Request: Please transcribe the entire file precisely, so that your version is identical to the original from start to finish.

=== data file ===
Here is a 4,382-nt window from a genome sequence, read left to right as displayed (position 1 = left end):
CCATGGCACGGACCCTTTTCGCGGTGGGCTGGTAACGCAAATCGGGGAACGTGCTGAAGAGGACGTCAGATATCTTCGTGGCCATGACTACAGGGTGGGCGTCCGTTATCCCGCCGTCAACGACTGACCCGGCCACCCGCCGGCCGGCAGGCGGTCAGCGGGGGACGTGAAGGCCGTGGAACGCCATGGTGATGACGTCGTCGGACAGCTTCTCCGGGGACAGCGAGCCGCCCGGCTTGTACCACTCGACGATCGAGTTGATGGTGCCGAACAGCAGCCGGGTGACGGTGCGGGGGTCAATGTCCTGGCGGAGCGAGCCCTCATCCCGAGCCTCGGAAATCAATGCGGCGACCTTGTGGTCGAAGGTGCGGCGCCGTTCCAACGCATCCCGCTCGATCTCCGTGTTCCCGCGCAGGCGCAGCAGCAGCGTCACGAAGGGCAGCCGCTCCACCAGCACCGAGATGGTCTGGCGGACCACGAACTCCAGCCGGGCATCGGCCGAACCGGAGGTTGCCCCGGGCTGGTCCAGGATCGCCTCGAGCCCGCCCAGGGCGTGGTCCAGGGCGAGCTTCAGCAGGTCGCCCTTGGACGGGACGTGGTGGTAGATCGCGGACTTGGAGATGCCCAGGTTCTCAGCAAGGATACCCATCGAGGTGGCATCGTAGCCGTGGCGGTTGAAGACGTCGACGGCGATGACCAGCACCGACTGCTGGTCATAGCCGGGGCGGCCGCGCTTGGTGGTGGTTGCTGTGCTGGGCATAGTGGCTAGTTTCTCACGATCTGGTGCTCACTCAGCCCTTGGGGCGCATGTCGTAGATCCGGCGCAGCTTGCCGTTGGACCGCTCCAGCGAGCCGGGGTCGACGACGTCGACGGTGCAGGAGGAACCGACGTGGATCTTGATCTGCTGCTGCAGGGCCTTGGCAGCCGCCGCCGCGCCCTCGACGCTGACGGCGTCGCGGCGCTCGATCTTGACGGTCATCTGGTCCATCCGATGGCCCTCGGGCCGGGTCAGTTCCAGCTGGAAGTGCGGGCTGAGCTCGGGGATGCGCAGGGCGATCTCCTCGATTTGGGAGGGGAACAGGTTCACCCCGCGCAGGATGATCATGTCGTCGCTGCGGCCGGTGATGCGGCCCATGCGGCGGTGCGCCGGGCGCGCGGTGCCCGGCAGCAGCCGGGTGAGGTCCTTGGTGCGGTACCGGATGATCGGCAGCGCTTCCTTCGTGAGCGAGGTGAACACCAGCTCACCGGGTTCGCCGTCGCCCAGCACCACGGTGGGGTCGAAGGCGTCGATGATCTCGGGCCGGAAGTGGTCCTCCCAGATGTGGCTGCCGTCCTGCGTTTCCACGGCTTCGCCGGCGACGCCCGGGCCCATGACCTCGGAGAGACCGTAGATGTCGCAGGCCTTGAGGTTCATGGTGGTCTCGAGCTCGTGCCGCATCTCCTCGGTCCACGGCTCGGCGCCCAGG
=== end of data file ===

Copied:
Here is a 4,382-nt window from a genome sequence, read left to right as displayed (position 1 = left end):
CCATGGCACGGACCCTTTTCGCGGTGGGCTGGTAACGCAAATCGGGGAACGTGCTGAAGAGGACGTCAGATATCTTCGTGGCCATGACTACAGGGTGGGCGTCCGTTATCCCGCCGTCAACGACTGACCCGGCCACCCGCCGGCCGGCAGGCGGTCAGCGGGGGACGTGAAGGCCGTGGAACGCCATGGTGATGACGTCGTCGGACAGCTTCTCCGGGGACAGCGAGCCGCCCGGCTTGTACCACTCGACGATCGAGTTGATGGTGCCGAACAGCAGCCGGGTGACGGTGCGGGGGTCAATGTCCTGGCGGAGCGAGCCCTCATCCCGAGCCTCGGAAATCAATGCGGCGACCTTGTGGTCGAAGGTGCGGCGCCGTTCCAACGCATCCCGCTCGATCTCCGTGTTCCCGCGCAGGCGCAGCAGCAGCGTCACGAAGGGCAGCCGCTCCACCAGCACCGAGATGGTCTGGCGGACCACGAACTCCAGCCGGGCATCGGCCGAACCGGAGGTTGCCCCGGGCTGGTCCAGGATCGCCTCGAGCCCGCCCAGGGCGTGGTCCAGGGCGAGCTTCAGCAGGTCGCCCTTGGACGGGACGTGGTGGTAGATCGCGGACTTGGAGATGCCCAGGTTCTCAGCAAGGATACCCATCGAGGTGGCATCGTAGCCGTGGCGGTTGAAGACGTCGACGGCGATGACCAGCACCGACTGCTGGTCATAGCCGGGGCGGCCGCGCTTGGTGGTGGTTGCTGTGCTGGGCATAGTGGCTAGTTTCTCACGATCTGGTGCTCACTCAGCCCTTGGGGCGCATGTCGTAGATCCGGCGCAGCTTGCCGTTGGACCGCTCCAGCGAGCCGGGGTCGACGACGTCGACGGTGCAGGAGGAACCGACGTGGATCTTGATCTGCTGCTGCAGGGCCTTGGCAGCCGCCGCCGCGCCCTCGACGCTGACGGCGTCGCGGCGCTCGATCTTGACGGTCATCTGGTCCATCCGATGGCCCTCGGGCCGGGTCAGTTCCAGCTGGAAGTGCGGGCTGAGCTCGGGGATGCGCAGGGCGATCTCCTCGATTTGGGAGGGGAACAGGTTCACCCCGCGCAGGATGATCATGTCGTCGCTGCGGCCGGTGATGCGGCCCATGCGGCGGTGCGCCGGGCGCGCGGTGCCCGGCAGCAGCCGGGTGAGGTCCTTGGTGCGGTACCGGATGATCGGCAGCGCTTCCTTCGTGAGCGAGGTGAACACCAGCTCACCGGGTTCGCCGTCGCCCAGCACCACGGTGGGGTCGAAGGCGTCGATGATCTCGGGCCGGAAGTGGTCCTCCCAGATGTGGCTGCCGTCCTGCGTTTCCACGGCTTCGCCGGCGACGCCCGGGCCCATGACCTCGGAGAGACCGTAGATGTCGCAGGCCTTGAGGTTCATGGTGGTCTCGAGCTCGTGCCGCATCTCCTCGGTCCACGGCTCGGCGCCCAGG